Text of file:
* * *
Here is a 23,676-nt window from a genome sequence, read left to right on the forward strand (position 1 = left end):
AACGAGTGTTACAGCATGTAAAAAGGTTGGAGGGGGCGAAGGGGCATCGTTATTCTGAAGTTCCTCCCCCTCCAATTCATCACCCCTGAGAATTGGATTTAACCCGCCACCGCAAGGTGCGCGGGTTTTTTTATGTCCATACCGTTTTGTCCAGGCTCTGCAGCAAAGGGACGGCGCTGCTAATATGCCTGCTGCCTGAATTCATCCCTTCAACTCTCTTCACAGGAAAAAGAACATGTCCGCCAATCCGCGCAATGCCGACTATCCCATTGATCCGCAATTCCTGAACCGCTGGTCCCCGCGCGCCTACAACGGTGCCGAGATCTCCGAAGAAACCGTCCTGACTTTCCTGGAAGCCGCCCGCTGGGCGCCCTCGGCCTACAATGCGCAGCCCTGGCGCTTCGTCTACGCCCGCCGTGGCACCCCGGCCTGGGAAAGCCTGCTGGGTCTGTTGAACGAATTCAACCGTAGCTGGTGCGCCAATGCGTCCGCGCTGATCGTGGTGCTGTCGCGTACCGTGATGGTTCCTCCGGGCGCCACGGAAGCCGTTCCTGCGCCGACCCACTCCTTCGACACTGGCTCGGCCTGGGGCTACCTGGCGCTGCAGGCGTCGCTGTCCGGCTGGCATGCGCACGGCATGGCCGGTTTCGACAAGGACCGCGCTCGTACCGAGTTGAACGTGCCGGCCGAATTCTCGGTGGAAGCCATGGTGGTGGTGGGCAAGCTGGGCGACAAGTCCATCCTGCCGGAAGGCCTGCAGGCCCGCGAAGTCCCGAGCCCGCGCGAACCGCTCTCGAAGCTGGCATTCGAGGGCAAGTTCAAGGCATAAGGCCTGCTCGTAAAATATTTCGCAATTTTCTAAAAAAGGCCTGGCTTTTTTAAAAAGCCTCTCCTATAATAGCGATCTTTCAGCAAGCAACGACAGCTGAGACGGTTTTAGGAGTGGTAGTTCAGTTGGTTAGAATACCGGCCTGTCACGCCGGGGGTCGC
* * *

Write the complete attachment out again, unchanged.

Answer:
Here is a 23,676-nt window from a genome sequence, read left to right on the forward strand (position 1 = left end):
AACGAGTGTTACAGCATGTAAAAAGGTTGGAGGGGGCGAAGGGGCATCGTTATTCTGAAGTTCCTCCCCCTCCAATTCATCACCCCTGAGAATTGGATTTAACCCGCCACCGCAAGGTGCGCGGGTTTTTTTATGTCCATACCGTTTTGTCCAGGCTCTGCAGCAAAGGGACGGCGCTGCTAATATGCCTGCTGCCTGAATTCATCCCTTCAACTCTCTTCACAGGAAAAAGAACATGTCCGCCAATCCGCGCAATGCCGACTATCCCATTGATCCGCAATTCCTGAACCGCTGGTCCCCGCGCGCCTACAACGGTGCCGAGATCTCCGAAGAAACCGTCCTGACTTTCCTGGAAGCCGCCCGCTGGGCGCCCTCGGCCTACAATGCGCAGCCCTGGCGCTTCGTCTACGCCCGCCGTGGCACCCCGGCCTGGGAAAGCCTGCTGGGTCTGTTGAACGAATTCAACCGTAGCTGGTGCGCCAATGCGTCCGCGCTGATCGTGGTGCTGTCGCGTACCGTGATGGTTCCTCCGGGCGCCACGGAAGCCGTTCCTGCGCCGACCCACTCCTTCGACACTGGCTCGGCCTGGGGCTACCTGGCGCTGCAGGCGTCGCTGTCCGGCTGGCATGCGCACGGCATGGCCGGTTTCGACAAGGACCGCGCTCGTACCGAGTTGAACGTGCCGGCCGAATTCTCGGTGGAAGCCATGGTGGTGGTGGGCAAGCTGGGCGACAAGTCCATCCTGCCGGAAGGCCTGCAGGCCCGCGAAGTCCCGAGCCCGCGCGAACCGCTCTCGAAGCTGGCATTCGAGGGCAAGTTCAAGGCATAAGGCCTGCTCGTAAAATATTTCGCAATTTTCTAAAAAAGGCCTGGCTTTTTTAAAAAGCCTCTCCTATAATAGCGATCTTTCAGCAAGCAACGACAGCTGAGACGGTTTTAGGAGTGGTAGTTCAGTTGGTTAGAATACCGGCCTGTCACGCCGGGGGTCGC